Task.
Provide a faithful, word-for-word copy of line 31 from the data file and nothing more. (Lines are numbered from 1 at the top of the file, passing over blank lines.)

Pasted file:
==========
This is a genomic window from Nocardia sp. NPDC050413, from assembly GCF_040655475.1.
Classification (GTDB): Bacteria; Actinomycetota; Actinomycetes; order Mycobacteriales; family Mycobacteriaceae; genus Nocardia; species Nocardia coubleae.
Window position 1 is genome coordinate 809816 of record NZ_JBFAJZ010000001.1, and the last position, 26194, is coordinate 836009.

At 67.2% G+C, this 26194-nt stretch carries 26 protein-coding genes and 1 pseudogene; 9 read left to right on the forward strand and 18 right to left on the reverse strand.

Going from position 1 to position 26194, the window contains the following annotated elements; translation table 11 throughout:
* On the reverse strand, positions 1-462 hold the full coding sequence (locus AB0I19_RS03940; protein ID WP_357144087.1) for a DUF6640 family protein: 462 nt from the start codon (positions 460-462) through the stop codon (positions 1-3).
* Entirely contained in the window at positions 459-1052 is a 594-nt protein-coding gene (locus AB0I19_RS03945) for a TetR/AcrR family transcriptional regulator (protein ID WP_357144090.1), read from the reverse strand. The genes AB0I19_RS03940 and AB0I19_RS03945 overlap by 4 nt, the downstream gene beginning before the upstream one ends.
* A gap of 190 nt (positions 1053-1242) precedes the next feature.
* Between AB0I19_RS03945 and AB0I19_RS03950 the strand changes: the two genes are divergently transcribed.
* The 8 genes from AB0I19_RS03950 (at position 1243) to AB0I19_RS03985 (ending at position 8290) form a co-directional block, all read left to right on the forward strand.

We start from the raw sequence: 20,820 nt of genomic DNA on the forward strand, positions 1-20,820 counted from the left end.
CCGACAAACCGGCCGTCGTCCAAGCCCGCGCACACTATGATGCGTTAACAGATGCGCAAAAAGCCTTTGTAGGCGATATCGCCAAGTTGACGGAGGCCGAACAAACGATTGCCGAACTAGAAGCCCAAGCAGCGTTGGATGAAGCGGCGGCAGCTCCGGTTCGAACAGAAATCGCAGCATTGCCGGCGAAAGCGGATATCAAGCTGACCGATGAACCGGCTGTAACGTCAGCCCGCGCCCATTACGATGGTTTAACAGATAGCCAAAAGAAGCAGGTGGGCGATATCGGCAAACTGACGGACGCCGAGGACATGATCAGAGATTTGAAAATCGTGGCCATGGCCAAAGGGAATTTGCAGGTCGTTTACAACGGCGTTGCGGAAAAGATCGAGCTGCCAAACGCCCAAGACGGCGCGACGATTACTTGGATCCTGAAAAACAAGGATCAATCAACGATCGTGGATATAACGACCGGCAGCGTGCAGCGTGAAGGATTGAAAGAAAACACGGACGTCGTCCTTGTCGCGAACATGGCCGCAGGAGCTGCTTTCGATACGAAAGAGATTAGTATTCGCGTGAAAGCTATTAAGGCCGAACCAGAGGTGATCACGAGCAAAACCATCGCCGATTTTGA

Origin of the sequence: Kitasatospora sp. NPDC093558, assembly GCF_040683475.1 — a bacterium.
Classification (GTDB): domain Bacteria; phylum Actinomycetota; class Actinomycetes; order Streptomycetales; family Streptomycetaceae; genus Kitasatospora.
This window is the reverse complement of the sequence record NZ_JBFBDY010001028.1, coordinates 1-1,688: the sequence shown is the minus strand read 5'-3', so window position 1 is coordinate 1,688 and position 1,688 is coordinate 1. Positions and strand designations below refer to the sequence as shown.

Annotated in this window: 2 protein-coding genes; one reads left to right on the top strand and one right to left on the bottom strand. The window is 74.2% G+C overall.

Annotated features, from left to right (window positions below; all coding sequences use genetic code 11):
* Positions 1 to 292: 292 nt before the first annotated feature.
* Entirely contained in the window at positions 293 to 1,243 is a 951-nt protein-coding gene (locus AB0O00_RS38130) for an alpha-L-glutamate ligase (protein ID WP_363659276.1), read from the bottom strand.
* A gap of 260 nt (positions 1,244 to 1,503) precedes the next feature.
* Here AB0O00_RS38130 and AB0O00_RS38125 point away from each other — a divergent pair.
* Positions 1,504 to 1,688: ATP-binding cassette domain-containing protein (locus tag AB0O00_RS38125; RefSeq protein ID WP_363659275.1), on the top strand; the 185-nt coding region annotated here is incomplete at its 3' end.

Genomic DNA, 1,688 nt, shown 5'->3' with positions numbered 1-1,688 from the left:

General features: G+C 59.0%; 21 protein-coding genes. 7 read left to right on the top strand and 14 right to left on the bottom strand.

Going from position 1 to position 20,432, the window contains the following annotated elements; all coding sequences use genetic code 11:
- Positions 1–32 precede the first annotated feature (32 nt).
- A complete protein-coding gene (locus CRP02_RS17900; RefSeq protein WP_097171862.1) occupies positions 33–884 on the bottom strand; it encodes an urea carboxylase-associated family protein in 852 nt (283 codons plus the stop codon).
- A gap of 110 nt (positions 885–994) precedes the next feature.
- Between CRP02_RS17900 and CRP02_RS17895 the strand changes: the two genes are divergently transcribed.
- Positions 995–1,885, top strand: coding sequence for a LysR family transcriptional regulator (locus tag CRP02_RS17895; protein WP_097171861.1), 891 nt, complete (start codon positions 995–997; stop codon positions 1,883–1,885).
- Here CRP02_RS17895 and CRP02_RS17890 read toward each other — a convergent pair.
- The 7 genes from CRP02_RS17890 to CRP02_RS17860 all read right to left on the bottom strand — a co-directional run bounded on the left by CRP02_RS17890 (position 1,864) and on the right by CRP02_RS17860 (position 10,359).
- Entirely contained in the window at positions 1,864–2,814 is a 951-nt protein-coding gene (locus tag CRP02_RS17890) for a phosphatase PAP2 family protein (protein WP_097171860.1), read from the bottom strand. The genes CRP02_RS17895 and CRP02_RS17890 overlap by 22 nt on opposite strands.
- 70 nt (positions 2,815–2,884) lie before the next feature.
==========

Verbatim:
- Here CRP02_RS17895 and CRP02_RS17890 read toward each other — a convergent pair.